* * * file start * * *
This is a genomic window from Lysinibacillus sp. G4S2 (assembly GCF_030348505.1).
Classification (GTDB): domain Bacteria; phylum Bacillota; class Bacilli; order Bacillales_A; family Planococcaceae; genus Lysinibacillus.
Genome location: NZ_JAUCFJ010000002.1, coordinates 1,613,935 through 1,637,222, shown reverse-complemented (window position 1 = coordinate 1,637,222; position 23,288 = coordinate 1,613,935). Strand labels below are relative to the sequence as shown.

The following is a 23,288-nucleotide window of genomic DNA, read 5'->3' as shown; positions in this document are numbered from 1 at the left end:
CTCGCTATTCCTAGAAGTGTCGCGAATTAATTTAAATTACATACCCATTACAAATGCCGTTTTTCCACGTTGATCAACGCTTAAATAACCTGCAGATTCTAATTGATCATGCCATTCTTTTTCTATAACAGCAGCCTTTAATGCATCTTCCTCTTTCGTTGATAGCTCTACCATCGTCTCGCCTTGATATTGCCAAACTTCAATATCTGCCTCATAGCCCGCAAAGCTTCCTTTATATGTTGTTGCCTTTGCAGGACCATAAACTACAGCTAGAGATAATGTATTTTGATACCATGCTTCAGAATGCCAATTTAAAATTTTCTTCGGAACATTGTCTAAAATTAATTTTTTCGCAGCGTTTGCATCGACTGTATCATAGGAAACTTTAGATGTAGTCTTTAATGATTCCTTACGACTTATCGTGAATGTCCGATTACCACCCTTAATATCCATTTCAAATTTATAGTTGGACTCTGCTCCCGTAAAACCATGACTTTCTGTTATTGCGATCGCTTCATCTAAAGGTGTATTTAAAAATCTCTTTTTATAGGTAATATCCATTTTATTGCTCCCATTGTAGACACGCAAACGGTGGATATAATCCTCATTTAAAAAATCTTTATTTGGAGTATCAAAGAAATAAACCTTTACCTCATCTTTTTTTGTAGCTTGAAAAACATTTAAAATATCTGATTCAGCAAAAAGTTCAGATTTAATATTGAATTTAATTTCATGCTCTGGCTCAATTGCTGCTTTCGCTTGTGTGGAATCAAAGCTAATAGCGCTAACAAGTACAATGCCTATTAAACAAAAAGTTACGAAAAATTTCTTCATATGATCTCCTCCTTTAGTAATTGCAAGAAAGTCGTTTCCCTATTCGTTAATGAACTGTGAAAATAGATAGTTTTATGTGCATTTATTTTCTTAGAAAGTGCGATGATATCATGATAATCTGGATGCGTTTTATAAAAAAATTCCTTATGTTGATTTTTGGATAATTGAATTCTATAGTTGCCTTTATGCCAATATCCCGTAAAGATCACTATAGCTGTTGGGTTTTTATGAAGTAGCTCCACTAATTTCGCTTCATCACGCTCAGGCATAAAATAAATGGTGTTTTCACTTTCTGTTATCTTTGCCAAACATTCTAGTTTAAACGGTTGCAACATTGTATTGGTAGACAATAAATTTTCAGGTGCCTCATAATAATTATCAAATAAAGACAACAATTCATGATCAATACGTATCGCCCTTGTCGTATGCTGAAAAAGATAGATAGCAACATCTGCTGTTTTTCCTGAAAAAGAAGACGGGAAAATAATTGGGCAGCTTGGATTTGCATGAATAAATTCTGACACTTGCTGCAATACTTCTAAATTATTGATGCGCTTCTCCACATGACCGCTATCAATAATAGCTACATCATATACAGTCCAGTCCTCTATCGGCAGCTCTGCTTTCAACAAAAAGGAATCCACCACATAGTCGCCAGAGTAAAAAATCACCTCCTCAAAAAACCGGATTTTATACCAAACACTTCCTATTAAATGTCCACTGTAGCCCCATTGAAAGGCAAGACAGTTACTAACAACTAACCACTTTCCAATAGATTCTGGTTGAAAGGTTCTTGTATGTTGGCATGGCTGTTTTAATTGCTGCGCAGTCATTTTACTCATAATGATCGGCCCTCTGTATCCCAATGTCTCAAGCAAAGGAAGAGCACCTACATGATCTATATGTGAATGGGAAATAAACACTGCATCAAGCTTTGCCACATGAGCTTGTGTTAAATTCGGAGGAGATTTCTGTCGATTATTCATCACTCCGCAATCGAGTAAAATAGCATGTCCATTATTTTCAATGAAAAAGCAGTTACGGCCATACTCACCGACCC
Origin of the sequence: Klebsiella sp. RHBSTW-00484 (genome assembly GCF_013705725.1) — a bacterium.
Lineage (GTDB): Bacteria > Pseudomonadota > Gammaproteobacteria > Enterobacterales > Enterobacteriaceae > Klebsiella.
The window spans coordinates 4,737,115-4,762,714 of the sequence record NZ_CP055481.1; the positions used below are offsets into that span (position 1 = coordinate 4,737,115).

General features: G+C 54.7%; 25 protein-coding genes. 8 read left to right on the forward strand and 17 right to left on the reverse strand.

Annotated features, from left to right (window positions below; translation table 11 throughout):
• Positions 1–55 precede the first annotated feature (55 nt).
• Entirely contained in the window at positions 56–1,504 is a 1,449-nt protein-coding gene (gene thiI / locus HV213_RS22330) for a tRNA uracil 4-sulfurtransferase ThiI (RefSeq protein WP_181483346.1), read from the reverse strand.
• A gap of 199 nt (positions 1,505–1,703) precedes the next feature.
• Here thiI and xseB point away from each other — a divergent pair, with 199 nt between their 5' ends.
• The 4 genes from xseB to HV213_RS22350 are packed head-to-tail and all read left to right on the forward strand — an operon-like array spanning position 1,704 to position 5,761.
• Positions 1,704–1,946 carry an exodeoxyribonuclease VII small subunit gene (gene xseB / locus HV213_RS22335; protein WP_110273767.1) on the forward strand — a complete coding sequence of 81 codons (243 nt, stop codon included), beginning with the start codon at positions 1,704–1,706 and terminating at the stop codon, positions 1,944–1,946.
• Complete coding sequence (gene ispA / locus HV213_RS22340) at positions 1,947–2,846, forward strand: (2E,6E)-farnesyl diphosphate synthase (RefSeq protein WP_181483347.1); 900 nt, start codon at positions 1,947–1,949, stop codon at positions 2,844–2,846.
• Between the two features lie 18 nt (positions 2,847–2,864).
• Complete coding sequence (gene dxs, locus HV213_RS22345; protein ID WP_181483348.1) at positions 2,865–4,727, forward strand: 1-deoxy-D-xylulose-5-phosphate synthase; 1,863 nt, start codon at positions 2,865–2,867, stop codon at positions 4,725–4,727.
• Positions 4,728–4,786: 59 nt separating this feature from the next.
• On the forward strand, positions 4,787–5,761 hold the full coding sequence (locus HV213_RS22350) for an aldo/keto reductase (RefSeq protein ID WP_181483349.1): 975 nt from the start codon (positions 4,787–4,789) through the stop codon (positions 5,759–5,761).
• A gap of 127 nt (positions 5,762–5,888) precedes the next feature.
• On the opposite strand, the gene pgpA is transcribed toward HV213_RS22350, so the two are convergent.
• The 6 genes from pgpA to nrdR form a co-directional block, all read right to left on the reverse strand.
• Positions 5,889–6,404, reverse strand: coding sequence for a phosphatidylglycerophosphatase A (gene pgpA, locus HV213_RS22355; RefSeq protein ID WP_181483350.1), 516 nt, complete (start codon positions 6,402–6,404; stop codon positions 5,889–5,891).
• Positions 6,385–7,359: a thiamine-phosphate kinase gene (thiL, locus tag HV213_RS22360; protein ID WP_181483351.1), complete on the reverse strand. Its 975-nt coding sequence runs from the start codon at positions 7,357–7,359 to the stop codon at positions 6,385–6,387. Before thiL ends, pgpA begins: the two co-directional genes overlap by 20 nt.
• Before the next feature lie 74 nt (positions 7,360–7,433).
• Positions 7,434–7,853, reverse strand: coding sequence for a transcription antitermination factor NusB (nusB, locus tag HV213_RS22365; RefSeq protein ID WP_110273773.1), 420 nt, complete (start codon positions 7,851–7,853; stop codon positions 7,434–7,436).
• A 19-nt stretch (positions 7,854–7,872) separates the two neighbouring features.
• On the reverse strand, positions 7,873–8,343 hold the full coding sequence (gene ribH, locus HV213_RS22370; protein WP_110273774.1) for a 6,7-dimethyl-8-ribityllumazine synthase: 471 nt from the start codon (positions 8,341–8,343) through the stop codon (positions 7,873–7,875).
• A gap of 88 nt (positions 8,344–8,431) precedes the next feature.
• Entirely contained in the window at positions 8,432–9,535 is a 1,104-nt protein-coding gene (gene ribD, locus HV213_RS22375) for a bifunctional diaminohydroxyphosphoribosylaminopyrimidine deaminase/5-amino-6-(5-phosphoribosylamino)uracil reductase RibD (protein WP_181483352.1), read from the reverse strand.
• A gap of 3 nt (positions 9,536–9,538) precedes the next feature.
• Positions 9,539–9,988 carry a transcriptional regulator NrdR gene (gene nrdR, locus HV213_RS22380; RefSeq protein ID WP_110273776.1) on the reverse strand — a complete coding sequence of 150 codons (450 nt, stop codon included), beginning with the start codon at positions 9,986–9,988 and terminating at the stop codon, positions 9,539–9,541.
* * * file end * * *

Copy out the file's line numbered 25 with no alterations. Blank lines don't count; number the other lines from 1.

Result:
• Positions 5,889–6,404, reverse strand: coding sequence for a phosphatidylglycerophosphatase A (gene pgpA, locus HV213_RS22355; RefSeq protein ID WP_181483350.1), 516 nt, complete (start codon positions 6,402–6,404; stop codon positions 5,889–5,891).